Ferraro, Compas, and June 5, 2012

In 1984, Geraldine Ferraro was the first female vice-presidential candidate in U.S. history. I think she was the first female political candidate to register on my radar. I was twenty-eight years old. I was a long way from being the political junkie that I have become. I didn’t yet identify myself as a feminist. At best you could say I was paying casual attention.

I had no idea that any of it was all that important to me, but around the time Ferraro and Mondale lost the election, I had a very vivid dream. I dreamed that I met Ferraro, shook her hand, and thanked her profusely for running. I told her how important it was to me personally that she had run, and I shamelessly begged her to run again.

I woke up surprised. My subconscious mind had a more active political life than my conscious mind did. Obviously the dream was powerful enough that I’ve not forgotten it twenty-eight years later. (OMG, has it really been that long?) I had a lot more of myself invested in Ferraro’s candidacy than I realized, just for the very simple reason that she was a woman—well, a smart woman who said things that resonated for me.

Twenty-eight years later, here I am in Wisconsin, startled to find myself and my friends on the front lines of the battle for democracy. In my evolution as an activist feminist political junky, there have been candidates and political leaders I have felt a strong connection with: Russ Feingold, Tammy Baldwin, the Fab 14, the Assembly democrats in their orange tee-shirts. But absolutely no one has struck a chord with me like Lori Compas has.

She is exactly as she describes herself: a citizen candidate. Had it not been for the Fitzwalkers’ outrageous political overreach, Lori, like many of us, would likely have carried on with life as usual, in Lori’s case, being a mom and a businesswoman. But there’s nothing usual about what’s happening in Wisconsin.

Every week or so, like so many others, I find myself doing things I’ve never done before: Gathering signatures. Talking about politics to neighbors, acquaintances, and strangers. Discovering that, lo and behold, I have a voice. Who knew? By deciding to run against Fitzy, Lori took that “politics as unusual” thing so many of us are going through several steps further.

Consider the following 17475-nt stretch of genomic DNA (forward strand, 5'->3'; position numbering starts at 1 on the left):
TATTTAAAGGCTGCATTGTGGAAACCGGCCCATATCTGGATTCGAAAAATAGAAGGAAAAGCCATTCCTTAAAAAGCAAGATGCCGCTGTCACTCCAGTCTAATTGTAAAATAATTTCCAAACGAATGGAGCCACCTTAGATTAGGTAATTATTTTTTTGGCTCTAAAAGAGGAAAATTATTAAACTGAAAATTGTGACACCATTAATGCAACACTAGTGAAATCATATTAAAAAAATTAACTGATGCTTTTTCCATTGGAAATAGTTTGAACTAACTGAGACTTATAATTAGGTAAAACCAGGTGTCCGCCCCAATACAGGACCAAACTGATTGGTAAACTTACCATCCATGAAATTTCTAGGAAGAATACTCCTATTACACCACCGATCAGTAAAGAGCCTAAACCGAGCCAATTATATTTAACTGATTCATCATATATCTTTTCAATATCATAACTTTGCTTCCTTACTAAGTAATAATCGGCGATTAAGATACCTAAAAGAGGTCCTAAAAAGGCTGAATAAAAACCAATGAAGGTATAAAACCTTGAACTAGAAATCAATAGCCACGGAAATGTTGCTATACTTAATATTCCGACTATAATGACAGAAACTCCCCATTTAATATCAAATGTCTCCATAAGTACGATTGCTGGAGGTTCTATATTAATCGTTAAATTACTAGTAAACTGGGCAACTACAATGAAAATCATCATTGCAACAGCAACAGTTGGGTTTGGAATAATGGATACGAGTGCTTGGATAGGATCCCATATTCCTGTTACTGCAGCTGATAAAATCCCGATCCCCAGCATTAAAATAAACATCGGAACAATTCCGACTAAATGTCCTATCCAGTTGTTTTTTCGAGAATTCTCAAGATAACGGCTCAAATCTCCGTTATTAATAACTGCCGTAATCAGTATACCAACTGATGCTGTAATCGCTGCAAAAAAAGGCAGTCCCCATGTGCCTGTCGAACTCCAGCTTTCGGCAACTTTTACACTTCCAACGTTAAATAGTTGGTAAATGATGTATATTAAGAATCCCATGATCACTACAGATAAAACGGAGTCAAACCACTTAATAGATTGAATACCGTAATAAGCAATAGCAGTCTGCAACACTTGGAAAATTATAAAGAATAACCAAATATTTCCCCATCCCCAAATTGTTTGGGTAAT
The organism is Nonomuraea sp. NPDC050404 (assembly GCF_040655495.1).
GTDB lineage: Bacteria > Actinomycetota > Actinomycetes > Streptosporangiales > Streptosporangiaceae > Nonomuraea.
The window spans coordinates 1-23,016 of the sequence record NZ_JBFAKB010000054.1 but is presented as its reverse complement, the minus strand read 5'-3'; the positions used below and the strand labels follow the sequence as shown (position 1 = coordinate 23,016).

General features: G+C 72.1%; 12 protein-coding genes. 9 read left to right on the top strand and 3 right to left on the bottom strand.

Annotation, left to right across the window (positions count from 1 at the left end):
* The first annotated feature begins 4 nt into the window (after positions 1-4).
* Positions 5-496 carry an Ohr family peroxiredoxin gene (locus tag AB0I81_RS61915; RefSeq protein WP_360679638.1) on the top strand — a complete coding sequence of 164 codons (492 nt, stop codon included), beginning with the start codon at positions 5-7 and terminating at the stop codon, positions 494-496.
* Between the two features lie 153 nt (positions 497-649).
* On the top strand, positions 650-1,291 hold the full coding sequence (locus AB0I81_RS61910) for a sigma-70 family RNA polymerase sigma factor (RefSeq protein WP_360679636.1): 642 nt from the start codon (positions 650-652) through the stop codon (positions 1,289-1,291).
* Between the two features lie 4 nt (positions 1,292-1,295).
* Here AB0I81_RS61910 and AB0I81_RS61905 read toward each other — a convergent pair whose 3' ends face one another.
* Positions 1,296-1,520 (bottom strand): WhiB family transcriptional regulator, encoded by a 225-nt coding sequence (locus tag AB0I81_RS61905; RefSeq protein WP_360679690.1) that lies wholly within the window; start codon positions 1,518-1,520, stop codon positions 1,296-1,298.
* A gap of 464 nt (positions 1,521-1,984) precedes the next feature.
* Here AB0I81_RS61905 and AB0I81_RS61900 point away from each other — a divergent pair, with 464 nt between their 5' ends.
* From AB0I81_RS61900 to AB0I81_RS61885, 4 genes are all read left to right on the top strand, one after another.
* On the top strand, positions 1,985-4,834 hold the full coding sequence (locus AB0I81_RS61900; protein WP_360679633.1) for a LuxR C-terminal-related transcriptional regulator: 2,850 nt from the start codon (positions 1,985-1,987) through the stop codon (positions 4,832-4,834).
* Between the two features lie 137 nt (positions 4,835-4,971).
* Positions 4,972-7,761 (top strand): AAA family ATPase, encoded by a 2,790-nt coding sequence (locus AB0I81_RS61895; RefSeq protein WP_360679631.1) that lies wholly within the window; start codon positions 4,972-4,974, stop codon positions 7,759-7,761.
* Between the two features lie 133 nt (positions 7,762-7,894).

On May 23, I had another of those political firsts. I went to my first live political debate. Not super monumental, maybe, but anymore it seems like the opportunity to see one of these rapers of the public good called to account without party and mass media gatekeepers running interference is rare indeed. And this was none other than our very own Lori Compas challenging the oh-so-full-of-himself Scott Fitzgerald to account for his actions as the elected representative of Wisconsin’s lucky 13th senate district.

That debate alone was a huge victory for all of us. I loved watching Fitzy’s face get redder and redder as he worked so hard to keep his temper in check. I loved seeing him on the defensive. And I loved watching Lori calmly stand up to him and call him out. Here’s a little secret: I am easily intimidated. (Don’t tell anyone, okay?) So when I see someone—anyone—stand up to an individual who not only is powerful but abuses that power, I am in awe. The catharsis is visceral. And that’s how it was for me the night of the debate. My inner child was doing a wild, happy jig.

Many of the things Lori said that night were really important and needed to be said right to Fitzy’s (red) face.

Democracy doesn’t stop when we cast our ballots. It’s a continual process. We need to watch our leaders and hold them accountable, and this right is protected in our constitution. What we’re seeing here is a pattern of abuse of power and betrayal of trust. The senator broke the open meetings law, he forced his fellow legislators to sign secrecy pledges, and he didn’t campaign on these major policies that he has imposed on our society. He didn’t tell us he wanted to divide and conquer us.